San Francisco, CA – Veteran San Francisco police officers have been leaving the department in record numbers, with many opting to take jobs in other areas.
According to San Francisco Police Department (SFPD) records, 23 officers resigned from the force between January and June, the San Francisco Chronicle reported.
“This is just the beginning,” San Francisco Police Officers Association (SFPOA) President Tony Montoya told the paper. “Dozens are actively in the hiring process with other agencies.”
Only 18 officers resigned in all of 2018, while 26 resigned in 2019.
At this rate, the SFPD will lose almost four times as many officers as it did in 2018, and nearly twice as many as it did last year, according to the San Francisco Chronicle.
Nineteen of the officers who have left SFPD this year went to work for other law enforcement agencies, according to the San Francisco Chronicle.
Montoya said that many officers have accepted positions within the state of California, but that others have gone to work in Arizona, Texas, or Idaho.
Officers cited a myriad of reasons for their departures during exit interviews, according to the San Francisco Chronicle.
Many said they were frustrated with criminal justice reform that dropped a slew of felony-level offenses down to misdemeanors, as well as sky-high tax rates, a high cost of living, long commute times, and a general lack of support from the community and government leaders.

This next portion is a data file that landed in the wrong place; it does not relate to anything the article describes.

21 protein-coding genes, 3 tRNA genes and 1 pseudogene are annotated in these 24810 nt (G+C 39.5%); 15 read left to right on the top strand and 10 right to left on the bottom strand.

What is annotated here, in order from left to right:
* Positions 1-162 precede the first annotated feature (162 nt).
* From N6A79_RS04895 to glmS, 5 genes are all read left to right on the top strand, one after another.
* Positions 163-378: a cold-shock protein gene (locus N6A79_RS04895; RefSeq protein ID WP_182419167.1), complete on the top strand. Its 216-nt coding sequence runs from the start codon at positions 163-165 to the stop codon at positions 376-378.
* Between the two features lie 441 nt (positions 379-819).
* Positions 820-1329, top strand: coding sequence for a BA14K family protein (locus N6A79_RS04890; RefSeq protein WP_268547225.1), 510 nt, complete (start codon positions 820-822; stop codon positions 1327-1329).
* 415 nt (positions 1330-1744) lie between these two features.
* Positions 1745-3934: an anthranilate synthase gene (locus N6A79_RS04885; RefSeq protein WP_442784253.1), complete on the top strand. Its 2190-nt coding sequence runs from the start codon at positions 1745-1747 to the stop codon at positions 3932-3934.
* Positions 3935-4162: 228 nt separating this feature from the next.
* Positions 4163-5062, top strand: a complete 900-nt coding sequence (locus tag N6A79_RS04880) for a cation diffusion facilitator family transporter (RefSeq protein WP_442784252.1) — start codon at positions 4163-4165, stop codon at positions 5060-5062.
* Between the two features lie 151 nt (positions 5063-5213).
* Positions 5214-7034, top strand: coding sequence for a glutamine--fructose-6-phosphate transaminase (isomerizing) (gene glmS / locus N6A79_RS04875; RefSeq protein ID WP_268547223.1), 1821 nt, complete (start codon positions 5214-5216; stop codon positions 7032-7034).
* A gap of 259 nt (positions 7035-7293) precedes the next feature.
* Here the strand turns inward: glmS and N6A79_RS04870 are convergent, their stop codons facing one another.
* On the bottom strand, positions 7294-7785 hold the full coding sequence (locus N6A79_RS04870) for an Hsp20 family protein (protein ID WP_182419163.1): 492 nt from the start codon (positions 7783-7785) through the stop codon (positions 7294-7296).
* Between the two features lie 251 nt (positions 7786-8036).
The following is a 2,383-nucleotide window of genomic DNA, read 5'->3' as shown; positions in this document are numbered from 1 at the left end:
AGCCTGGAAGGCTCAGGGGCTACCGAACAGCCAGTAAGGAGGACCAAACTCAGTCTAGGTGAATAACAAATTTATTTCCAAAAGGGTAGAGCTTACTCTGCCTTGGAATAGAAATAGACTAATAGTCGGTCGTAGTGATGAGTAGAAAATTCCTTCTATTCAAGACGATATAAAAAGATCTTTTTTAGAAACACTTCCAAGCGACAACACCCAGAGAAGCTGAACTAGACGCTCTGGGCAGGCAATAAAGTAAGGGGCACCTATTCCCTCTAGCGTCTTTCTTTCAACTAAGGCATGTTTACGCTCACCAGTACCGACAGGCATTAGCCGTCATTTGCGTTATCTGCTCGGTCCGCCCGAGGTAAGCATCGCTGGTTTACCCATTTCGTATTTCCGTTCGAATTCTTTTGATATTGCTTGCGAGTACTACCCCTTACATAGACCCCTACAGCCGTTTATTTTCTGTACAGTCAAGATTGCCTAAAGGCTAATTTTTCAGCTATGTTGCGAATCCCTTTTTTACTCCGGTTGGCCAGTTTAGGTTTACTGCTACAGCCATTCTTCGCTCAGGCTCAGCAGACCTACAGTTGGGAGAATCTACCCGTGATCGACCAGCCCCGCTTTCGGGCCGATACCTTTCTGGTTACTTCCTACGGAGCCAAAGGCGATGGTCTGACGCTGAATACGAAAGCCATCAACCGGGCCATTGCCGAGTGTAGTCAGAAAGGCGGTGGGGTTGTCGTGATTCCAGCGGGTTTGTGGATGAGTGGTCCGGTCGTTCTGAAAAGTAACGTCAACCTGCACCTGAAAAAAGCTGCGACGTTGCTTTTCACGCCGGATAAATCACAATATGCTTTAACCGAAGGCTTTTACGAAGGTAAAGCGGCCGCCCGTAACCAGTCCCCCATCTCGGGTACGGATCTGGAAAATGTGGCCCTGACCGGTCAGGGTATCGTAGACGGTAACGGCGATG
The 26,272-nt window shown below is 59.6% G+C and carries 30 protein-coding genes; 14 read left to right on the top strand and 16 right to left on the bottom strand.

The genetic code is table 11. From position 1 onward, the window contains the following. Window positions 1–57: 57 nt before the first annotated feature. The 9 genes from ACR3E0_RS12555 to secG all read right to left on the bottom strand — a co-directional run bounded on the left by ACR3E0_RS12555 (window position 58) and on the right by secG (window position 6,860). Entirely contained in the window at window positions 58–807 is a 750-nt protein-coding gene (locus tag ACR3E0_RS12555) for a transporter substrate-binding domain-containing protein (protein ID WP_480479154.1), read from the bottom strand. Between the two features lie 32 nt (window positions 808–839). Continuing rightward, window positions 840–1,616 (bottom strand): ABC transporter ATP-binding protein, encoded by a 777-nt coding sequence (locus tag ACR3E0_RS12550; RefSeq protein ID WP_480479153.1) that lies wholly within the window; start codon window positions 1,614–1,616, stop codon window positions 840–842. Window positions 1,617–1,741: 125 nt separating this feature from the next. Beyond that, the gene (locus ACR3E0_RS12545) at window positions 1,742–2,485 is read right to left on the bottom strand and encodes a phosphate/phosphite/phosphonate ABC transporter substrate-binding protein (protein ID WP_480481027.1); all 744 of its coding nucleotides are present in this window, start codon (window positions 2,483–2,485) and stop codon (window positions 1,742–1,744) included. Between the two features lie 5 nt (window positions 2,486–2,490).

“The members are upset that the social experiment being conducted in San Francisco is failing, and they would rather work someplace that values them,” Montoya told the San Francisco Chronicle.
SFPD Chief Bill Scott said that he believes the “uptick” in resignations is mostly due to lengthy commutes.
“It’s a tough job, and for many officers it’s also a long commute to and from work,” Chief Scott told the paper. “If there are opportunities closer to home, people are going to take them.”
A former SFPD officer told the San Francisco Chronicle that approximately 20 percent of his paycheck went to taxes.
He is now working as a law enforcement officer in Texas.
“Here I got a bigger house, a more affordable lifestyle and a commute that went from two hours each was to 15 minutes,” he told the San Francisco Chronicle.
The community he now serves has also been far more supportive, he said.
“It’s also nice working at a place where everyone isn’t mad at you,” he explained. “In San Francisco, everyone was mad. The homeowners would get mad because you didn’t move the homeless who were sleeping in front of their house. Then, when you tried to help the homeless, someone would start yelling about police brutality.”
In July, San Francisco Mayor London Breed unveiled her plan to defund SFPD and the sheriff’s department by $120 million in order to divert funding to the “black community,” KGO reported.
“With this budget, we are listening to the community and prioritizing investments in the African American community around housing, mental health and wellness, workforce development, economic justice, education, advocacy and accountability,” Breed said at the time.
The city said it also wants to focus on stripping police of so-called military-grade equipment, increasing police accountability, and bringing in mental health providers to work with citizens in crisis instead of police, according to KGO.
“I want black boys growing up today to thrive because we chose to change how this city and how this country treats our young, black men – not as a statistic or an inevitable tragedy – but as an important part of our city’s future,” Breed declared.
The mayor has also asked fire and police unions not to push for raises for the next two years in order to save the city another $270 million.